28 If you are iterating over an array, you would like to know the value of the current element. The For Each activity saves the value of the index in the index variable. You need to use that variable in an XPath expression to get the current element. For example, let us say that you are iterating over the AddressList array element which is a field of the customer process variable. The index variable is called addressindex. In that case, the expression $customer/addresslist[$addressindex] will return the current element's value. Typically, the value of the current element is saved in a process variable using an Assign activity. That variable can then be used with an Invoke and other activities. In the example below, the current element is assigned to a process variable Receive Choice A regular receive activity can wait for one type of event only. A receive choice activity can wait for multiple events. Whichever event occurs first causes the waiting to be over. Essentially, a receive choice activity is a grouping of multiple regular receive activities called receive cases. Each receive case is configured with a method of the interface partner. An external application calls one of these operations to send in a notification. Whichever notification comes first ends the receive choice activity. A receive choice activity can be the very first activity of a process. In that case, it should be configured to create a new process instance. If a receive choice activity appears in the middle of a process, correlation must be configured for each receive case. Also, in this case, a time out 121

29 branch can be added. If no notification comes within a timeout value, the system will execute the timeout branch. Receive Choice A receive choice activity adds powerful event handling capability to a process. A process can wait for any one of several possible events to occur. Creating a receive activity is simple. Just add multiple receive cases in it. Each receive case is configured like a regular receive activity, including correlation. In the example above, "Add Customer" and "Update Customer" are two receive cases. As you can see, the Add Customer receive case is configured with the addcustomer operation of the interface partner Timeout for Receive Choice You can execute a flow if none of the receive cases fire within a given timeout. Right click the Receive Choice and select Add a Timeout Element. Select the timeout and specify the duration value in the Properties view. The expression language used to specify the timeout can be one of: Java - Specify a date or duration. Timeout allows you to enter static values (shown above). XPath expression - Specify a date or duration. 122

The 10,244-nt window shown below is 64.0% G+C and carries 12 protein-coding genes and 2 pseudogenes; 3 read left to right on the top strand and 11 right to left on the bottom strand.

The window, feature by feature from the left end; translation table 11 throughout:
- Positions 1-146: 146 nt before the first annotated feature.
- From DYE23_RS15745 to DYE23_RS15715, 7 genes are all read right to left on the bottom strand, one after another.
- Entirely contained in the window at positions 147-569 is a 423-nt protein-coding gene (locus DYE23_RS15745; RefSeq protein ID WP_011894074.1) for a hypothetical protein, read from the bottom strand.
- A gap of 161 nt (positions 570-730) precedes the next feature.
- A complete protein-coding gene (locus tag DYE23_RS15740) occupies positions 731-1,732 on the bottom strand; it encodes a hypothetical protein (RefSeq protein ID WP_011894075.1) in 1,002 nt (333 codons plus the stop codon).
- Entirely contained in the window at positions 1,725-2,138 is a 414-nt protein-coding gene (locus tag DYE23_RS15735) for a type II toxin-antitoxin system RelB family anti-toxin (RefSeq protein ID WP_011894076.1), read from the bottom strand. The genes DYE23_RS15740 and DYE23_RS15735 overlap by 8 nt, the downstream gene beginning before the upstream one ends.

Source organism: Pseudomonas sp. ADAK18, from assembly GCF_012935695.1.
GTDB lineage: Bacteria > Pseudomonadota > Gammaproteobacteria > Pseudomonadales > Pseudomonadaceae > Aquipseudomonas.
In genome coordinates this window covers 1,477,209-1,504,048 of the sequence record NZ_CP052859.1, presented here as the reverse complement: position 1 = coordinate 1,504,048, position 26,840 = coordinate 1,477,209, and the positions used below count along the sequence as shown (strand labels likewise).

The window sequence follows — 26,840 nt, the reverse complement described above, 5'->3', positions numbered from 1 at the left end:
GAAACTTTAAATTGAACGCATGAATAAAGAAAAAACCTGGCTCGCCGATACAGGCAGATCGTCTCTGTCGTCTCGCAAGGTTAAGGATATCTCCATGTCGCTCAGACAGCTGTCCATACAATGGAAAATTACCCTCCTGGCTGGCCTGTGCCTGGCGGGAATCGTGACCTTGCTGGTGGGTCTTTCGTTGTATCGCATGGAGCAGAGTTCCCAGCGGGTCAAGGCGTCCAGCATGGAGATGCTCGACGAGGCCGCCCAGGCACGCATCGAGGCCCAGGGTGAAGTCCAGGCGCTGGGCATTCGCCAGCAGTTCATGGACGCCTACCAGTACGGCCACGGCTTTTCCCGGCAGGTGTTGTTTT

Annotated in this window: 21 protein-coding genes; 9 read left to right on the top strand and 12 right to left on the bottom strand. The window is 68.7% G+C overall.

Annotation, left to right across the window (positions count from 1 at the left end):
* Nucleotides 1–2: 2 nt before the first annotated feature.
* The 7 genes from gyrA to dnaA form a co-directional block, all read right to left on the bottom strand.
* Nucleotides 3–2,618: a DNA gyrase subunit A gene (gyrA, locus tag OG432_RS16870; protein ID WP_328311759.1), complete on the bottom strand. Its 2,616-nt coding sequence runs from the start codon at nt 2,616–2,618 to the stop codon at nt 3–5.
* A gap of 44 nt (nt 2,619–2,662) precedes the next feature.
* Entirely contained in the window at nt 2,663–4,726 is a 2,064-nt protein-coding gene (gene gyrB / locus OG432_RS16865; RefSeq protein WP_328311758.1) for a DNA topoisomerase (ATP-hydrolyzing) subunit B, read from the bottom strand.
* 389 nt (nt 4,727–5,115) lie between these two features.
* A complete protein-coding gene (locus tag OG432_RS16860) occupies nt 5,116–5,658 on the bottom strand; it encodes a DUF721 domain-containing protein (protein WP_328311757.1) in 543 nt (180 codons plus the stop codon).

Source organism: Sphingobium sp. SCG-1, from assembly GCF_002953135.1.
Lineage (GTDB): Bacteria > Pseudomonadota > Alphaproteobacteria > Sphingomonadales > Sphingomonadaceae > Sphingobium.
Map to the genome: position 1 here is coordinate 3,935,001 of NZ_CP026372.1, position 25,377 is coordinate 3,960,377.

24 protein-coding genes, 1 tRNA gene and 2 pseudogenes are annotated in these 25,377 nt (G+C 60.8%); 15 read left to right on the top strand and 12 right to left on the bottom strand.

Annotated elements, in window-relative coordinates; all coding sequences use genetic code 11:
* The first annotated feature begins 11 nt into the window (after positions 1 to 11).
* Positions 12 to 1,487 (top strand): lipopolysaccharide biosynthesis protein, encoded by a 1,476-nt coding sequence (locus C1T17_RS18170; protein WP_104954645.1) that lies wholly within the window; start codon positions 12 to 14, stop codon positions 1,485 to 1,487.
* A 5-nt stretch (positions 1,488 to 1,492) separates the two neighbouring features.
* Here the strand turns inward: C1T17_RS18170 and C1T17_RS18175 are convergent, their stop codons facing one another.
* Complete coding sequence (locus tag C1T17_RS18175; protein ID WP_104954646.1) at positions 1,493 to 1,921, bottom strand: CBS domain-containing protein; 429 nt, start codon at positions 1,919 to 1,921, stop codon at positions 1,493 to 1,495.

30 10.17 Defining Conditions Conditions are used heavily in WID in conjunction with Choice, While and Parallel activities. WID provides a common condition editor in all cases. Each condition must evaluate to true or false. There are several ways to define a condition: Simple Specify True or False static value. XPath 1.0 expressions - Can be edited manually or using an XPath expression editor. Example: starts-with($customer/name, 'John') Java expressions - They can be created visually or using straight Java code. Example: return customer.getstring("name").equals("john"); The Java expression must use the "return" keyword and return a boolean value Assembling a Process A few steps must be performed before a process becomes available to the external applications. A process must be added to the assembly editor. All reference partners must be wired to actual services or service 123

31 imports. If the interface of a reference partner does not match the interface of a service or service import, you will need to use an interface map. An export for the process needs to be created. Usually, this will be a web service export. This will expose the operations of the interface partner as web services operations Summary In this chapter, we learned how to create a basic process using these activities: Receive Reply Invoke While For Each Parallel Flow Choice Receive Choice 124